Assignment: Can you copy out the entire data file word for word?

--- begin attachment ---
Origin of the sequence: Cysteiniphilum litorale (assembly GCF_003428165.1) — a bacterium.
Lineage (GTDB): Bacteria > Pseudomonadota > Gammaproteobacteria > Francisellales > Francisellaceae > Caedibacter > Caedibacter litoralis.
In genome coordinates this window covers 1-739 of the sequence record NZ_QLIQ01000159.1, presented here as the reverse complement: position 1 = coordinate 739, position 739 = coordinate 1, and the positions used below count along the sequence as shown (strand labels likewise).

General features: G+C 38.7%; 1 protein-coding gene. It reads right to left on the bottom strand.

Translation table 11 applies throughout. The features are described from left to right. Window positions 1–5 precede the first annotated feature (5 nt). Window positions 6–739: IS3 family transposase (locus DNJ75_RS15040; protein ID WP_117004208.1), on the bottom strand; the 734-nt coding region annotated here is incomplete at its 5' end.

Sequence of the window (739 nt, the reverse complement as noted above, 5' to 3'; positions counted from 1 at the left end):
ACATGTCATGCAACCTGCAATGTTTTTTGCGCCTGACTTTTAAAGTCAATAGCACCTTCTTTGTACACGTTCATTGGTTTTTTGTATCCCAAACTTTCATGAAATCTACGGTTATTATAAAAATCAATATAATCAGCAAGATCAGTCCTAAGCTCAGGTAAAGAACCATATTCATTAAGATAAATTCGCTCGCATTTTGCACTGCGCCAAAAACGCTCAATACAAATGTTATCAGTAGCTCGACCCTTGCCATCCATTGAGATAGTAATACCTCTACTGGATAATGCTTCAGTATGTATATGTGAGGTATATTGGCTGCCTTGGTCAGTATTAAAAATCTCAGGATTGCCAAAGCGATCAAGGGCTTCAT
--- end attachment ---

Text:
Origin of the sequence: Cysteiniphilum litorale (assembly GCF_003428165.1) — a bacterium.
Lineage (GTDB): Bacteria > Pseudomonadota > Gammaproteobacteria > Francisellales > Francisellaceae > Caedibacter > Caedibacter litoralis.
In genome coordinates this window covers 1-739 of the sequence record NZ_QLIQ01000159.1, presented here as the reverse complement: position 1 = coordinate 739, position 739 = coordinate 1, and the positions used below count along the sequence as shown (strand labels likewise).

General features: G+C 38.7%; 1 protein-coding gene. It reads right to left on the bottom strand.

Translation table 11 applies throughout. The features are described from left to right. Window positions 1–5 precede the first annotated feature (5 nt). Window positions 6–739: IS3 family transposase (locus DNJ75_RS15040; protein ID WP_117004208.1), on the bottom strand; the 734-nt coding region annotated here is incomplete at its 5' end.

Sequence of the window (739 nt, the reverse complement as noted above, 5' to 3'; positions counted from 1 at the left end):
ACATGTCATGCAACCTGCAATGTTTTTTGCGCCTGACTTTTAAAGTCAATAGCACCTTCTTTGTACACGTTCATTGGTTTTTTGTATCCCAAACTTTCATGAAATCTACGGTTATTATAAAAATCAATATAATCAGCAAGATCAGTCCTAAGCTCAGGTAAAGAACCATATTCATTAAGATAAATTCGCTCGCATTTTGCACTGCGCCAAAAACGCTCAATACAAATGTTATCAGTAGCTCGACCCTTGCCATCCATTGAGATAGTAATACCTCTACTGGATAATGCTTCAGTATGTATATGTGAGGTATATTGGCTGCCTTGGTCAGTATTAAAAATCTCAGGATTGCCAAAGCGATCAAGGGCTTCAT